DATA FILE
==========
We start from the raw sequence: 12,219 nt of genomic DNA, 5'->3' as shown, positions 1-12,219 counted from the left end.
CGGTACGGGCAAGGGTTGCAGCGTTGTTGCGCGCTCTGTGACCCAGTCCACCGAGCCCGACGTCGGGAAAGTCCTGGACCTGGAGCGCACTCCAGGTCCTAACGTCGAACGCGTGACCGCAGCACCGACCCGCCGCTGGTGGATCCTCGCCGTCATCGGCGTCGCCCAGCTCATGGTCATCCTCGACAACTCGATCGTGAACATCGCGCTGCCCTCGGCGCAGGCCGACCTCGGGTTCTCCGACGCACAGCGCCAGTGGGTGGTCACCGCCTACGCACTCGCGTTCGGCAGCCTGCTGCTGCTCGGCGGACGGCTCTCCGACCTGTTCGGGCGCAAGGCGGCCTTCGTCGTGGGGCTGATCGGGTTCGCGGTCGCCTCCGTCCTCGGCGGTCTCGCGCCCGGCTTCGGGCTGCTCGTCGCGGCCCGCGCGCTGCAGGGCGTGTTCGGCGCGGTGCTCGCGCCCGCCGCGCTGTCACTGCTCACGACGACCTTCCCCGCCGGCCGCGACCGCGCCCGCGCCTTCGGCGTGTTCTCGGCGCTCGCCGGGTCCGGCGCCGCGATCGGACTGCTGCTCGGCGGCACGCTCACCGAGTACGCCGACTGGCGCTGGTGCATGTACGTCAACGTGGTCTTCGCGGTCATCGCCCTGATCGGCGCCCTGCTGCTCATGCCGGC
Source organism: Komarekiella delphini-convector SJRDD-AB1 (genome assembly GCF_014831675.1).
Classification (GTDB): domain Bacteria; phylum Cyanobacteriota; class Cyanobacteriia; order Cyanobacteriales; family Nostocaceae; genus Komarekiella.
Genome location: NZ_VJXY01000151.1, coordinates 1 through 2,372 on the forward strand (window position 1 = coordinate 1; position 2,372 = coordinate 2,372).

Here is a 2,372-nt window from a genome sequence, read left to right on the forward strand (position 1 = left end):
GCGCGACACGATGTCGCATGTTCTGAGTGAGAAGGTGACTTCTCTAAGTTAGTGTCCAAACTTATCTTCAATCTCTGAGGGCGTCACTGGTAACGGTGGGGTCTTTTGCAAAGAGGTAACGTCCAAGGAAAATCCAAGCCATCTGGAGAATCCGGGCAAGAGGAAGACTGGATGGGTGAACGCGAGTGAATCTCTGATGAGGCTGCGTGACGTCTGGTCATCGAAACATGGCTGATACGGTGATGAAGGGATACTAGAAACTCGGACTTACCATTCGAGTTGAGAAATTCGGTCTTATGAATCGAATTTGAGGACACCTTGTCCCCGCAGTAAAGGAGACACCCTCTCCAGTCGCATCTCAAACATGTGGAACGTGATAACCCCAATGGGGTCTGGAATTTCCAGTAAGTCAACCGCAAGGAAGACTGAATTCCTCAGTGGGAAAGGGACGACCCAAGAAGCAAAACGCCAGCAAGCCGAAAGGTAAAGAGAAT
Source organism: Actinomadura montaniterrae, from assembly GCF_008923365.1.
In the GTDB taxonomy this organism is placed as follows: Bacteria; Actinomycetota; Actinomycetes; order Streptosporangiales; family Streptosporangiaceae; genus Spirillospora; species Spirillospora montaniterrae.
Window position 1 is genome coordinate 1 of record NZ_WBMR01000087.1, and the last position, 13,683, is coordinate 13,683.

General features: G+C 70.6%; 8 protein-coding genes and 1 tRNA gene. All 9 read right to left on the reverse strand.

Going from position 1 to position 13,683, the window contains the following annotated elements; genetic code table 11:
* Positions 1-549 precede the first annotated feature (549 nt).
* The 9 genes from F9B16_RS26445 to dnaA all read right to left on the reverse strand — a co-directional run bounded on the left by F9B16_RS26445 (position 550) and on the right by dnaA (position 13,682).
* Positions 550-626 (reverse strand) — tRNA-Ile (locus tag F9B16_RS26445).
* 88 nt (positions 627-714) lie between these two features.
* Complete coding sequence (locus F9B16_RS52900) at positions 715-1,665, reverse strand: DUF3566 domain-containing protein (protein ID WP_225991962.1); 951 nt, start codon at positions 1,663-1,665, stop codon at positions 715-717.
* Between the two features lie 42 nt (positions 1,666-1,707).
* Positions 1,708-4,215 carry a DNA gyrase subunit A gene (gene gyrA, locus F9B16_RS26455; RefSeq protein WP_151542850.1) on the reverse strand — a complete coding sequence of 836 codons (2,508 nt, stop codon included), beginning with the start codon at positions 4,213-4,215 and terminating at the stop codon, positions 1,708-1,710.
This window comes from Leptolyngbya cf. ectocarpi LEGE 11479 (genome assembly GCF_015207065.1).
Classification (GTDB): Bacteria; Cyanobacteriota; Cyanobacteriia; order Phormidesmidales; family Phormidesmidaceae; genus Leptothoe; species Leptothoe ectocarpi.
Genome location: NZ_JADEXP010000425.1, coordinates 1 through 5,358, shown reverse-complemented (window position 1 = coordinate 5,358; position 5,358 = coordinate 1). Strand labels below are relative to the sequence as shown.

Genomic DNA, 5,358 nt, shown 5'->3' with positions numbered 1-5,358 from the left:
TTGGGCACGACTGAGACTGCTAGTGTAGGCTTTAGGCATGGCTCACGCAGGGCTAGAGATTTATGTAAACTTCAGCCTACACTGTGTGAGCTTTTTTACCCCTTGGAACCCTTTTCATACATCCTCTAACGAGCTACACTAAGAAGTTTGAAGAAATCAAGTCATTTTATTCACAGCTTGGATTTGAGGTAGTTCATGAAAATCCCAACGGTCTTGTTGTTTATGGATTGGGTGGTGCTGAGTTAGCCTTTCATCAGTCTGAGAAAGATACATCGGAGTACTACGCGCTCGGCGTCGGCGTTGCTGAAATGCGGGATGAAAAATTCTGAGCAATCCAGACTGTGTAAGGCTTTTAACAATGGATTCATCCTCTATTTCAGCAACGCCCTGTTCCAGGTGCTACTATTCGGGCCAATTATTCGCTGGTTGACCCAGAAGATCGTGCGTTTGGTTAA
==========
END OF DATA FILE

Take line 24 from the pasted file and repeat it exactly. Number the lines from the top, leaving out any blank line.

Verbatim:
TTGGGCACGACTGAGACTGCTAGTGTAGGCTTTAGGCATGGCTCACGCAGGGCTAGAGATTTATGTAAACTTCAGCCTACACTGTGTGAGCTTTTTTACCCCTTGGAACCCTTTTCATACATCCTCTAACGAGCTACACTAAGAAGTTTGAAGAAATCAAGTCATTTTATTCACAGCTTGGATTTGAGGTAGTTCATGAAAATCCCAACGGTCTTGTTGTTTATGGATTGGGTGGTGCTGAGTTAGCCTTTCATCAGTCTGAGAAAGATACATCGGAGTACTACGCGCTCGGCGTCGGCGTTGCTGAAATGCGGGATGAAAAATTCTGAGCAATCCAGACTGTGTAAGGCTTTTAACAATGGATTCATCCTCTATTTCAGCAACGCCCTGTTCCAGGTGCTACTATTCGGGCCAATTATTCGCTGGTTGACCCAGAAGATCGTGCGTTTGGTTAA